John 'Rocky' O'Connell -- Fan of Dorchester and Sox
The word "faithful" was invoked often at Rocky O'Connell's funeral Mass yesterday. The Catholic Church celebrates that virtue, but he applied it just as religiously to his home and his home team.
"He was a loyal person," said his daughter, Catherine of North Weymouth. "Loyal to his family, to his friends, to Dorchester. He didn't quite get why people left Dorchester."
He didn't get a few other things, too, like why anyone would consider switching the channel to golf at the Eire Pub when a Red Sox game was on. For years, he perched on a bar stool at his favorite haunt in Dorchester's Adams Village, watching season after season as he waited for the championships only the faithful were sure would someday come.
"Everybody knew him here," said Martin Nicholson, the pub's head barman. "He's a big loss to us here at the bar, he is, because you always expect to see him walking in the door, and now he won't."
A short walk from the pub, more than 100 people gathered in St. Brendan Church to bid farewell to John J. O'Connell, who died of congestive heart failure May 9 in Carney Hospital in Dorchester. At 78, he had lived, tipped a few with his buddies, died, and was mourned, all within a few blocks in Dorchester.
A fan's fan, Mr. O'Connell developed his own coterie of admirers. At the pub, where he sat squarely in front of a TV for Sox games, he was part of an extended family of regulars who preferred a bar with no jukebox and plenty of camaraderie.
"Rocky was the best," said Bobby Mullen, who repaired to the Eire Pub with many others after the Mass.
"He was always with the thumbs-up," Mullen said, lifting his fists, thumbs cocked upward. "When the procession went by, we all went outside and saluted him with a thumbs-up. It was pretty cool - there were about 30 of us."
Said Nicholson, "People loved him for what he was, a natural guy."
Mr. O'Connell, a longtime member of Utility Workers Union of America Local 369, spent decades working for Boston Edison and was "a great union man," Bill Mooney said at the pub. "I'm in there now, and I liked the way Rocky took me under his wing."
More than just a father figure to coworkers and buddies at the pub, Mr. O'Connell became a single father when his wife died of cancer at 36. He had met Helen Tewksbury in Dorchester High School and married her in 1955. When she was gone, no other woman would do.
"He used to say: 'She was gorgeous; I don't know how I landed her,' " said his son, Jack of Boston.Continued...
After she died in 1968, "people would say, 'You're young, get married,' " said Mr. O'Connell's best friend, Jimmy Dennis of Quincy. "He said, 'You'll never see me married again.' "
"He would say no one could hold a candle to my mother," Mr. O'Connell's daughter said.
His children were 12 and 9 when their mother died, and he took over all parental responsibilities.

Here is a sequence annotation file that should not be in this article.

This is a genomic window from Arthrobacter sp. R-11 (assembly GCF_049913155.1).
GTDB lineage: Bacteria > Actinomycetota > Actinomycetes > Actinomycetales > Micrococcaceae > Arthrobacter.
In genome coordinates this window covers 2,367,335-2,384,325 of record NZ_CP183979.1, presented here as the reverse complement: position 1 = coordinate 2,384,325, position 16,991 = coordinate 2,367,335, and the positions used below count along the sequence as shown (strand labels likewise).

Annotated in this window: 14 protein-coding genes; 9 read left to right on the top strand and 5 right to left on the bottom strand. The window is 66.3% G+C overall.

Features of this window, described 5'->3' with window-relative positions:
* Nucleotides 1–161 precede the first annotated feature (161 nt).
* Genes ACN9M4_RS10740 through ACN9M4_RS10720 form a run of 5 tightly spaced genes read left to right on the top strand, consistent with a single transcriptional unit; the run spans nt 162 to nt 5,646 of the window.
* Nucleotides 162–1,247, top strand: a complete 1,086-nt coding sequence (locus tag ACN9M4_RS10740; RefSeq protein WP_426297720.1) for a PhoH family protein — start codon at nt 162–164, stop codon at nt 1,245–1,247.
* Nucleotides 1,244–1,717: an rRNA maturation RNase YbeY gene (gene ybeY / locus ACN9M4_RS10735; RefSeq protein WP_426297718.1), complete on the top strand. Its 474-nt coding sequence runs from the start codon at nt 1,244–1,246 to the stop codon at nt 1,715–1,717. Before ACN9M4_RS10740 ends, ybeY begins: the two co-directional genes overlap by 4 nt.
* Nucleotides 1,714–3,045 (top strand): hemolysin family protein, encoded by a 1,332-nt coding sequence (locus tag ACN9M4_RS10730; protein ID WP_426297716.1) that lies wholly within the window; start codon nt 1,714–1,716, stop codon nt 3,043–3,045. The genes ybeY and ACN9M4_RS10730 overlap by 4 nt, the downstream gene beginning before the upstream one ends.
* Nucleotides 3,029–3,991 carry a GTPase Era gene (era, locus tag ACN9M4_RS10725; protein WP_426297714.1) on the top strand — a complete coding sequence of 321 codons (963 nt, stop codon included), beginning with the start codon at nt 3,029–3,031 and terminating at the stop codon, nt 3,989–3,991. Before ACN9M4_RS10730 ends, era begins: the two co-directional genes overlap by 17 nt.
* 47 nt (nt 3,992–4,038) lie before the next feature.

"We were everything to him," his son said.
"He was honest, loyal, and reliable," Mr. O'Connell's brother, Bill of Dorchester, said during the funeral Mass. "No matter what, you could count on him."
Born in Boston City Hospital, Mr. O'Connell was the youngest of four siblings, and no one's quite sure when and how he picked up the nickname Rocky.
He graduated from Dorchester High School in 1948 and did a tour of duty with the Air Force, stationed first in the Philippines and then in South Korea, where he developed a lifelong distaste for cold temperatures.
Mr. O'Connell met Dennis when the two played on opposing Catholic Youth Organization baseball teams. They did the same a few years later in a city league. The friendship lasted after the competitions ceased, and in retirement, they traveled to Florida each year to watch the Red Sox for a few weeks of spring training.
They had barely begun their Florida sojourn this year when Mr. O'Connell took ill with the pneumonia that led to his congestive heart failure.
At one point, just before Mr. O'Connell died, his health seemed to rally. Family and friends attributed the respite not to an act of God, but to the fall of Manny. When Ramírez, the former Red Sox slugger, was suspended for using a banned substance, Mr. O'Connell was relieved, even in the depths of illness.
"The one guy he did not like - he hated him, actually - was Manny Ramírez," Nicholson said. "When this drug thing came out, Rocky died in peace."
Mr. O'Connell never thought Ramírez was a team player. Being part of the team meant a lot to Mr. O'Connell, whether the team was his immediate family, his friends at the pub, or the baseball players whose colors he proudly wore. Indeed, he thought everyone should share his clothing tastes, which always included at least one item from the Red Sox.
"Every Christmas, every birthday, he'd ask: 'Catherine, do you want a Red Sox jacket? Do you want a Red Sox cap?' I'd be in my 40s, and he would be asking me that," his daughter said, smiling at the recollection.
So much did Mr. O'Connell's friends identify him with the Red Sox that the sport was on their minds as the funeral Mass ended.
"We all came over here after the Mass, and we all said, 'They should have played 'Take Me Out to the Ball Game' in church," Mullen said as he stood in Eire Pub. "As they were playing 'Ave Maria,' we were all thinking, 'Take Me Out to the Ball Game.' "
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